Friday 30 September 2016

Robots as 'good as human surgeons' major trial finds

Laura Donnelly

Published 27/07/2016 | 09:20

Robotic surgery has become increasingly popular since its introduction to the UK in 2000 Credit PA
Robotic surgery has become increasingly popular since its introduction to the UK in 2000 Credit PA

Surgery performed by robots is just as successful as operations carried out by surgeons, a major trial has found.

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The study of prostate cancer patients found those whose gland was removed by a machine were doing as well after three months as those who went under the knife in the traditional way.

They experienced less pain doing day to day activities a week later, and reported better overall physical quality of life after six weeks, but this levelled out over time.

Those undergoing robot surgery also lost far less blood and spent less time in hospital.

There was no difference in urinary and sexual function, or the number of complications, the research published in the Lancet found.

Robotic surgery has become increasingly common in the UK and Ireland over the last decade.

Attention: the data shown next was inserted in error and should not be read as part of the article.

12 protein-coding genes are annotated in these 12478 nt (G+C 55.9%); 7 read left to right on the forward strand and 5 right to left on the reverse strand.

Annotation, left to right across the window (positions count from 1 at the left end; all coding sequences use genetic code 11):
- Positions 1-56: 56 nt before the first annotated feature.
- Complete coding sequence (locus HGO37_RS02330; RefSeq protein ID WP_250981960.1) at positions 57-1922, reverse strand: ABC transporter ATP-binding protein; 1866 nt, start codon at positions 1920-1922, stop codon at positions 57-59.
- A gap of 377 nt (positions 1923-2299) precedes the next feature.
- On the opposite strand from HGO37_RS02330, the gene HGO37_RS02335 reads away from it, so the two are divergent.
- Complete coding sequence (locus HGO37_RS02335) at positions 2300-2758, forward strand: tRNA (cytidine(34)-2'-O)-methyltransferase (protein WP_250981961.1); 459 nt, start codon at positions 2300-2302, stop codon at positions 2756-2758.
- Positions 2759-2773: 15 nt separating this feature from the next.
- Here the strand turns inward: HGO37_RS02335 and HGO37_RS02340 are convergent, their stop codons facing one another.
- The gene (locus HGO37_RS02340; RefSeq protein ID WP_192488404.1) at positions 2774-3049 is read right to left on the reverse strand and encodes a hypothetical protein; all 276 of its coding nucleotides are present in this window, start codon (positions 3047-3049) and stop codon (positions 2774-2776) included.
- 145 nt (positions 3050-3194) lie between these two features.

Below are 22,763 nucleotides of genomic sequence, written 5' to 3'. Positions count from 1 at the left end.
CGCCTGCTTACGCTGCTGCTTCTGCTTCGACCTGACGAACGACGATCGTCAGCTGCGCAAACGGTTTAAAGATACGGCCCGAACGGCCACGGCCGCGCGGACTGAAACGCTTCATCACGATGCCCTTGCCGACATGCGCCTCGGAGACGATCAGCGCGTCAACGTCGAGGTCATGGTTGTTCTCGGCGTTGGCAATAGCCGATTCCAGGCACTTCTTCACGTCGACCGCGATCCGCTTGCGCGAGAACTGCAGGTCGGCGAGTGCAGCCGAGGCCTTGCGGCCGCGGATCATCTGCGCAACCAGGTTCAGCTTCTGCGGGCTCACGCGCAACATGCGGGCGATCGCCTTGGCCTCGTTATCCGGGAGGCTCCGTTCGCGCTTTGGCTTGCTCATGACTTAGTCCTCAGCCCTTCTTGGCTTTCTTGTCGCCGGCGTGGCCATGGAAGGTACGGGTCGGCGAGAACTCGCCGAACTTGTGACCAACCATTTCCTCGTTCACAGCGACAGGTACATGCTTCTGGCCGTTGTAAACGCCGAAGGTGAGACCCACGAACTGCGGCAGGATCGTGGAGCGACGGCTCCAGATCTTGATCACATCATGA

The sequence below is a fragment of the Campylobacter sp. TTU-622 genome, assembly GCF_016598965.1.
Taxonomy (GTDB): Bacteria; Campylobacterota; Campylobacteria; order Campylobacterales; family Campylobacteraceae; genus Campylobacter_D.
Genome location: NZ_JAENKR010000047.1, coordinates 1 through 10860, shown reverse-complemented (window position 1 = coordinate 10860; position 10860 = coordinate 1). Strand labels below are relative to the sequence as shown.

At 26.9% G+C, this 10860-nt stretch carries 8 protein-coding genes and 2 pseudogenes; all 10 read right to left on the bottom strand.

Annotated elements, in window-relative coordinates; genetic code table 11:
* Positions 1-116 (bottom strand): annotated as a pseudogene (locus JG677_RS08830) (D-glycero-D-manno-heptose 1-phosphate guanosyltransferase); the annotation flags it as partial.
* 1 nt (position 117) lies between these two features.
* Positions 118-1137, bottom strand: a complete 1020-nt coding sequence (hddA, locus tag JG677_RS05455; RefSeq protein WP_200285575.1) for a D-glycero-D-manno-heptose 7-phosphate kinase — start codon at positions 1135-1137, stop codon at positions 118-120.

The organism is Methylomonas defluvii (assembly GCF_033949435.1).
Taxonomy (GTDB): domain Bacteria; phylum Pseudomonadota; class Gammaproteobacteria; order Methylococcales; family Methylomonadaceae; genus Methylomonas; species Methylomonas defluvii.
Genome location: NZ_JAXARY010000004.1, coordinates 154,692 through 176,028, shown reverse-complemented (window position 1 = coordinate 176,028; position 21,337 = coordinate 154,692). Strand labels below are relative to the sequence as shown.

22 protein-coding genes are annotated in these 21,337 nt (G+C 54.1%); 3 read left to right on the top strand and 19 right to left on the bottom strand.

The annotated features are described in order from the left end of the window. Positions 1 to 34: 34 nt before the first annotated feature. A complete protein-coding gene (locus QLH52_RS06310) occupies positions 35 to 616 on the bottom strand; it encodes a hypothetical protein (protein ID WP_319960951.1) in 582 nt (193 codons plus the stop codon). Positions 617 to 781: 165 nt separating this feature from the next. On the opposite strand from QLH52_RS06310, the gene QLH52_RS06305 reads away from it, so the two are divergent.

Most common is the da Vinci robot, a set of robotic arms controlled by a human surgeon sitting a few feet away.

A high magnification 3D camera allows the surgeon to see inside the patient's body through a keyhole incision.

The camera is attached to one of four arms on the machine - the other three hold other surgical instruments needed during the operation.

The machines undertake operations for a variety of common complaints, from the removal of kidney and bladder cancers to basic heart surgery.

Their main use is in surgical removal of the prostate gland, called a prostatectomy, in men with prostate cancer, which is the most common cancer in men01`.

In 2012, 1,595 of these operations were carried out in the UK using robots - 29 per cent of the total performed.

The Australian trial examined quality of life outcomes for 308 men with prostate cancer, half of whom were randomly assigned to receive robot assisted laparoscopic prostatectomy, while half had open surgery.

Patients who underwent open surgery lost on average three times more blood, although no transfusions were needed because it was recycled back.

Urinary and sexual function can continue to improve for up to three years, so differences between the groups may become apparent later on, researchers said.

A million men are diagnosed with prostate cancer worldwide each year, including more than 47,000 in the UK.

Professor Robert 'Frank' Gardiner, of the University of Queensland, Brisbane, said: "Many clinicians claim the benefits of robotic technology lead to improved quality of life and oncological outcomes. Our randomised trial, the first of its kind, found no statistical difference in quality of life outcomes between the two groups at 12 weeks follow up."

He said further follow-up would examine longer-term outcomes, including on cancer survival.

Telegraph.co.uk

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